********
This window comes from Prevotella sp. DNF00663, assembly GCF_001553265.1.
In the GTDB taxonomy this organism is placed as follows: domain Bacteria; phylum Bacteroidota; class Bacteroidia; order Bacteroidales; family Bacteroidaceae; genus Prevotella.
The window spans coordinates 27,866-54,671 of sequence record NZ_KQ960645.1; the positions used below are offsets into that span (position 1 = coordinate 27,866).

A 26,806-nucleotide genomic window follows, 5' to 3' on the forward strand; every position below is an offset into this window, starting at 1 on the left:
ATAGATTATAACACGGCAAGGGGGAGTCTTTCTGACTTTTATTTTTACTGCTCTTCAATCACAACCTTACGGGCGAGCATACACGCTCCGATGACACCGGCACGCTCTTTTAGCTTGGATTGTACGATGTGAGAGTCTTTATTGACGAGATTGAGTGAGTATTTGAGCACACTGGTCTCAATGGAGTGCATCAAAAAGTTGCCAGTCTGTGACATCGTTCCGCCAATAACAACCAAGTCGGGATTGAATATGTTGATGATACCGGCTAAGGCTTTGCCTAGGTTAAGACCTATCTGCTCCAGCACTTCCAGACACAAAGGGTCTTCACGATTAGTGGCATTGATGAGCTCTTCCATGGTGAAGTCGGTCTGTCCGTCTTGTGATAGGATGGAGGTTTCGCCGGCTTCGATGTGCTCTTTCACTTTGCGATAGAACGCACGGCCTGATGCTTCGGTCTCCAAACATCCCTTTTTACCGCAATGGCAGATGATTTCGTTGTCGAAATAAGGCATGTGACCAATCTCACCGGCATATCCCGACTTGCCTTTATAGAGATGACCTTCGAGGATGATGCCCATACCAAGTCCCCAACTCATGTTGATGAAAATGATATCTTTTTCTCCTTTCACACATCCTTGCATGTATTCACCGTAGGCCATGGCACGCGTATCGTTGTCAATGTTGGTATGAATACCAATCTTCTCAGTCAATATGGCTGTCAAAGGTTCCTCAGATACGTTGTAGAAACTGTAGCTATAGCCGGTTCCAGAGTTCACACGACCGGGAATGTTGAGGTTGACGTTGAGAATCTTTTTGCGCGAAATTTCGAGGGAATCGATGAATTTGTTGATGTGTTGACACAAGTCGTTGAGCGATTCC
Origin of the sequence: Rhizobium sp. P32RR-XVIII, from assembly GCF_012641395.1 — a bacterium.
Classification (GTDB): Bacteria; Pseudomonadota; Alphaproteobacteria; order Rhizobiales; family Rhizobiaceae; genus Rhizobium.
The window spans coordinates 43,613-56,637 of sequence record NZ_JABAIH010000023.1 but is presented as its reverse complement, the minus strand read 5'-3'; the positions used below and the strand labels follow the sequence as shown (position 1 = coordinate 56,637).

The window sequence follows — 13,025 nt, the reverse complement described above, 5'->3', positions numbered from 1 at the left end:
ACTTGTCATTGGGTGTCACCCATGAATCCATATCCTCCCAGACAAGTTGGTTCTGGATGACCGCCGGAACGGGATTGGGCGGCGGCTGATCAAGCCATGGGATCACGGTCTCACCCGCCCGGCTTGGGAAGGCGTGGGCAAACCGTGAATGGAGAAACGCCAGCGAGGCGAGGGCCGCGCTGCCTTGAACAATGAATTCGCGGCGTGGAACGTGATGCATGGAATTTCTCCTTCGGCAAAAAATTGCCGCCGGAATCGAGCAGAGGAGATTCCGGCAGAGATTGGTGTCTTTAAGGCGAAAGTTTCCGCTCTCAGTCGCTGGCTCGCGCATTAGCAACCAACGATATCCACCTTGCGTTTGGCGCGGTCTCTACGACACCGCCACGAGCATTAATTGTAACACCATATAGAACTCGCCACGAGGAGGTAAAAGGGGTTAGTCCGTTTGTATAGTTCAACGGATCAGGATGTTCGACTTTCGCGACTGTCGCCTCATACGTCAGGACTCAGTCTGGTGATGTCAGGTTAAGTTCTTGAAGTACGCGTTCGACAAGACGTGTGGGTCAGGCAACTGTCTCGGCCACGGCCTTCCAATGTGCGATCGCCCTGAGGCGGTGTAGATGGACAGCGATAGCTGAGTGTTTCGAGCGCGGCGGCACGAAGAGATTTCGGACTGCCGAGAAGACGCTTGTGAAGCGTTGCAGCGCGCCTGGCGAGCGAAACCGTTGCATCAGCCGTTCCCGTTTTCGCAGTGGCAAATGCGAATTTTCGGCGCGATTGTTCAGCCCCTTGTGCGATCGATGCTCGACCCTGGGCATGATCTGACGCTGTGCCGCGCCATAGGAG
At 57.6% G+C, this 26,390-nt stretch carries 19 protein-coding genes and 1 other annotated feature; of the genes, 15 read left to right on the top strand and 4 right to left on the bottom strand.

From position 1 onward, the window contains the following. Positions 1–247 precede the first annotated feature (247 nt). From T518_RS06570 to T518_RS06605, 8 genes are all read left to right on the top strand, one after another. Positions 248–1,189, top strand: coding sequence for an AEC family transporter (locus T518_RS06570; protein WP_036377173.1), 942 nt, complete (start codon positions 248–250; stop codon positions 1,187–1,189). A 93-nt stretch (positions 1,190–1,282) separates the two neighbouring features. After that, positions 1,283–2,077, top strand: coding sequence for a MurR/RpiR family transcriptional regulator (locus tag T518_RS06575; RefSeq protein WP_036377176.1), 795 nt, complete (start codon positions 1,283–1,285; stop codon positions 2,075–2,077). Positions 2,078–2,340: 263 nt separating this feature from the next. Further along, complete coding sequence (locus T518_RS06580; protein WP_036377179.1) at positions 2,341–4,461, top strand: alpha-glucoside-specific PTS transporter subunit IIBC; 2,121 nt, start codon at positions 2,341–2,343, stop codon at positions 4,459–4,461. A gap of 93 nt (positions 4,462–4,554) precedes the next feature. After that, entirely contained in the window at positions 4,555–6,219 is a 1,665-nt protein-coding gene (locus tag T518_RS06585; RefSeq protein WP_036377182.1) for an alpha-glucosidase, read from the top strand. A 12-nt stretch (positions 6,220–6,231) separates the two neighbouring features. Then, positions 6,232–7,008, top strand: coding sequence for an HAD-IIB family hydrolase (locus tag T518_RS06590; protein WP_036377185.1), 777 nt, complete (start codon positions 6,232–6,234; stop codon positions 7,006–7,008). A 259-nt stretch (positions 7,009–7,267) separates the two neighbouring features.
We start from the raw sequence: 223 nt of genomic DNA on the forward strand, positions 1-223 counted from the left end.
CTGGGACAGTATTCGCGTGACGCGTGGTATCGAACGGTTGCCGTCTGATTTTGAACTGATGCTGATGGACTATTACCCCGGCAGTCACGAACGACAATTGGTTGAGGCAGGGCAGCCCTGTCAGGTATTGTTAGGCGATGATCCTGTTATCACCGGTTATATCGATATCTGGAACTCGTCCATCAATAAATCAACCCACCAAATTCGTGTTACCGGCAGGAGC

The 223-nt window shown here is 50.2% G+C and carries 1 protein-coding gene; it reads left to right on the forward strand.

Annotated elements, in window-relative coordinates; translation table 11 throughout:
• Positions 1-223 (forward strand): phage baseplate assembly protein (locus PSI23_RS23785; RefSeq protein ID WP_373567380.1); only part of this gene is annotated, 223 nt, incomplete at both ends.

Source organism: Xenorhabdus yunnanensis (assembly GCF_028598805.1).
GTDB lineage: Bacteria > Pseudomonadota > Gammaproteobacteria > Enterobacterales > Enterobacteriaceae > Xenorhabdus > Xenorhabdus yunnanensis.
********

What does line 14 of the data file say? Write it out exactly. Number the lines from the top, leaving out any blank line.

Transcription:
CTGGGACAGTATTCGCGTGACGCGTGGTATCGAACGGTTGCCGTCTGATTTTGAACTGATGCTGATGGACTATTACCCCGGCAGTCACGAACGACAATTGGTTGAGGCAGGGCAGCCCTGTCAGGTATTGTTAGGCGATGATCCTGTTATCACCGGTTATATCGATATCTGGAACTCGTCCATCAATAAATCAACCCACCAAATTCGTGTTACCGGCAGGAGC